Introduction: Using Context to Inform Clinical Practice and Research.- PART I: Contextual and Cultural Issues.- Chapter 1. British Animal Behavior Studies in the Twentieth Century: Interdisciplinary Perspectives.- Chapter 2. History of Animal Ethics in Western Culture.- Chapter 3. Ecosystemic and Cultural Impacts of Animal Introduction into Human Society in North America.- Chapter 4. Predator/Prey Relationships: What Humans Can Learn from Horses About Being Whole.- Chapter 5. Lap-Dogs and Moral Shepherd's Dogs: Canine and Paid Female Companions in Nineteenth Century English Literature.- PART II: Psychological Issues of Attachment.- Chapter 6. Self Psychology and the Human-Animal Bond: An Overview.- Chapter 7. Attachment Between Man and Animal: What Does It Mean?.- Chapter 8. A Developmental Psychological Perspective on the Human-Animal Bond.- Chapter 9. Understanding the AAT Rx: Applications of AAI in Clinical Practice .- Chapter 10. Attachment Style and Grief: An Internal Working Model Guiding Reactions to the Loss of a Pet Companion.- PART III: Positive Sway on Psychological Well-Being and Recovery from Illness.- Chapter 11. How Family Pets Keep Us Happier and Healthier: An Attachment Perspective on the Human-Animal Bond.- Chapter 12. Pet Ownership and Health.- PART IV: Bereavement, Loss, and Disenfranchised Grief.- Chapter 13. Family-Present Euthanasia: Protocols for Planning and Preparing Clients.- Chapter 14. Pet Loss.- Chapter 15. Death of a Companion Animal: Understanding Human Responses to Bereavement.- PART V: Animal Rights, Abuse, and Neglect.- Chapter 16. Urbanization and Animal Cruelty: What Role Does Utilitarianism Play?.- Chapter 17. Broken Bonds: Understanding the Experience of Pet Abandonment.- Chapter 18. Children and Adolescents who are Kind to Animals.- Chapter 19. Sentimentality in the Animal Rights Movement.- Chapter 20. Abusing the Human-Animal Bond: On the Making of Fighting Dogs.- Chapter 21. A Triad of Family Violence: Examining the Overlap in the Abuse of Children, Partners, and Pets.- PART VI: Tests, Measurements, and Current Research Issues.- Chapter 22. Qualitative Directions in Human-Animal Companion Research.- Chapter 23. The Pet Attitude Scale .- Chapter 24. Human Animal Research: Challenges and Future Directions.
Über den Autor
Christopher Blazina, Ph.D. is a licensed psychologist, researcher, and professor of psychology. He received his doctorate in counseling psychology from the University of North Texas. He has been a faculty member at the University of Houston and Tennessee State University, training graduate students to become counselors and psychologists. Currently, he is a professor of psychology at Tennessee State University. The author of more than thirty articles and three books, Dr. Blazina has presented his recent research on the human-animal bond at conferences that include the American Psychological Association. David S. Shen-Miller, Ph.D. received his doctorate in counseling psychology from the University of Oregon. He is an assistant professor at Tennessee State University in the counseling psychology program and also engages in individual, couples, and group counseling and psychological testing. He has authored peer reviewed articles, book chapters, and more than 30 regional, national, and international presentations. He is a co-editor with Dr. Chris Blazina on the upcoming book An International Psychology of Men: Theoretical Advances, Case Studies, and Clinical Innovations, scheduled to be published by Routledge Press in 2010.Guler Boyraz, Ph.D. received her doctorate in counseling psychology from the University of Memphis. She is an assistant professor of counseling psychology at Tennessee State University. Her research focuses on attachment and loss, psychological resilience in the face of adverse life events, and gender roles and relationships across different cultures. In addition to the research awards she received during her doctoral training, she was awarded the Burl Gilliland Award for an outstanding doctoral student for two years in a row. She has published journal and newsletter articles, technical reports, and more than 25 peer-reviewed presentations.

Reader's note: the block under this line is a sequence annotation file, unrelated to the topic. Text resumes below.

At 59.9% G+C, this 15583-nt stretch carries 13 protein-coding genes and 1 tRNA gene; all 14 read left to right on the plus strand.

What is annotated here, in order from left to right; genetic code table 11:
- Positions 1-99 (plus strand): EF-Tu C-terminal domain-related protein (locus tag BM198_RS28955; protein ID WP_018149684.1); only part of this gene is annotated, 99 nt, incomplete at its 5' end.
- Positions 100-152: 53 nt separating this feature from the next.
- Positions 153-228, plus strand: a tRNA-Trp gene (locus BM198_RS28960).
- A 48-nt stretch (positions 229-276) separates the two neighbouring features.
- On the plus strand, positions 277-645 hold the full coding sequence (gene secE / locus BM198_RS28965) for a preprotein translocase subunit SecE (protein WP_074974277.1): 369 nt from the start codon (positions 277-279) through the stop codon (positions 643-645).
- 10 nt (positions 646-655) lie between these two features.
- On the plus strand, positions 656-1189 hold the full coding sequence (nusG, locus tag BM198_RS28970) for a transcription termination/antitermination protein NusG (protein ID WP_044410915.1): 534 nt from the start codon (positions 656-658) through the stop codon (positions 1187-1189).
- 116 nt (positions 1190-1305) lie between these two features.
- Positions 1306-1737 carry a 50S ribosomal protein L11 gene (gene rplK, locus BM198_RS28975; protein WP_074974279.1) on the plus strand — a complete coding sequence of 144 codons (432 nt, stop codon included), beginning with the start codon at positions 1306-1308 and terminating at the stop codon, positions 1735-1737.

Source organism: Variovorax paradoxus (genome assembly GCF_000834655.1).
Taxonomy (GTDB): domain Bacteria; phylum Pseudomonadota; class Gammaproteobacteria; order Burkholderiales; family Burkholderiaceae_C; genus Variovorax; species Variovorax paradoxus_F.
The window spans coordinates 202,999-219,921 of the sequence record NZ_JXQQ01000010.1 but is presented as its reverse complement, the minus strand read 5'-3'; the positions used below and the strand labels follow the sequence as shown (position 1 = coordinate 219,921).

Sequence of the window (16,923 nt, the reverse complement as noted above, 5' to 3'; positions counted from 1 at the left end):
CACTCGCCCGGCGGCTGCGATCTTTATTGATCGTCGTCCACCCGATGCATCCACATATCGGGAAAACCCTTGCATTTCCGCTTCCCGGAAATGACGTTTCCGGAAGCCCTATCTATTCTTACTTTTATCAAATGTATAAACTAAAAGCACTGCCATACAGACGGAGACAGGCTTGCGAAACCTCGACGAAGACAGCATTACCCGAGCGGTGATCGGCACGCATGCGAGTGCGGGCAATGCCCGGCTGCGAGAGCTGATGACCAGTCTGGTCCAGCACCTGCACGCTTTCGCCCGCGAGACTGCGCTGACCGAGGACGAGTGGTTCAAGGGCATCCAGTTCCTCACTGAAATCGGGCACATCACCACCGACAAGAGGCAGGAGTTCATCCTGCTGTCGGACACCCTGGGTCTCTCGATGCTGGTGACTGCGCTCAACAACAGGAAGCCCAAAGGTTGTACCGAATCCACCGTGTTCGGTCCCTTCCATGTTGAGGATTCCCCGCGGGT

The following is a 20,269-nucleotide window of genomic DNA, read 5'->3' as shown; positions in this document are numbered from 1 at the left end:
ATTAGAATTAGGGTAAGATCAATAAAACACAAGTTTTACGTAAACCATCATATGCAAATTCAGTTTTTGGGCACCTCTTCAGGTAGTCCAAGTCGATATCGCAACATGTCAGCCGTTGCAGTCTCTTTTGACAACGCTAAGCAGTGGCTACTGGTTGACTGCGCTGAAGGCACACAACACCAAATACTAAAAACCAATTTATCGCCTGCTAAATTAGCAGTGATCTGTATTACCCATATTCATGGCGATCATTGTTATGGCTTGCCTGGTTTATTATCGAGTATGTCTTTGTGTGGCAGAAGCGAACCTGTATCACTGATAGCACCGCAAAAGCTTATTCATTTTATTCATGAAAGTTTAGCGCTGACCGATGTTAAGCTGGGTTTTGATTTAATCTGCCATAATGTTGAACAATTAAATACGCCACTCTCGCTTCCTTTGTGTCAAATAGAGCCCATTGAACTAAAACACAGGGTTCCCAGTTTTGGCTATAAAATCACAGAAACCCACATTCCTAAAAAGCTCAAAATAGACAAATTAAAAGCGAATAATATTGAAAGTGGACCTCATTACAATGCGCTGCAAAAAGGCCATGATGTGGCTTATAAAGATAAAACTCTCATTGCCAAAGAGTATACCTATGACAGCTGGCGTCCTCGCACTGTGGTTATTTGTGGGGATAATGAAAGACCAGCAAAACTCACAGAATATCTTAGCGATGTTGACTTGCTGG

Extends current literature by utilizing a thematic approach based on a larger contextual conceptualization of various influences shaping the human-animal bond
Includes perspectives from beyond the scope of psychology and mental health such as anthropology, philosophy, literature, religion, and history
Assembles an international roster of scholars and clinicians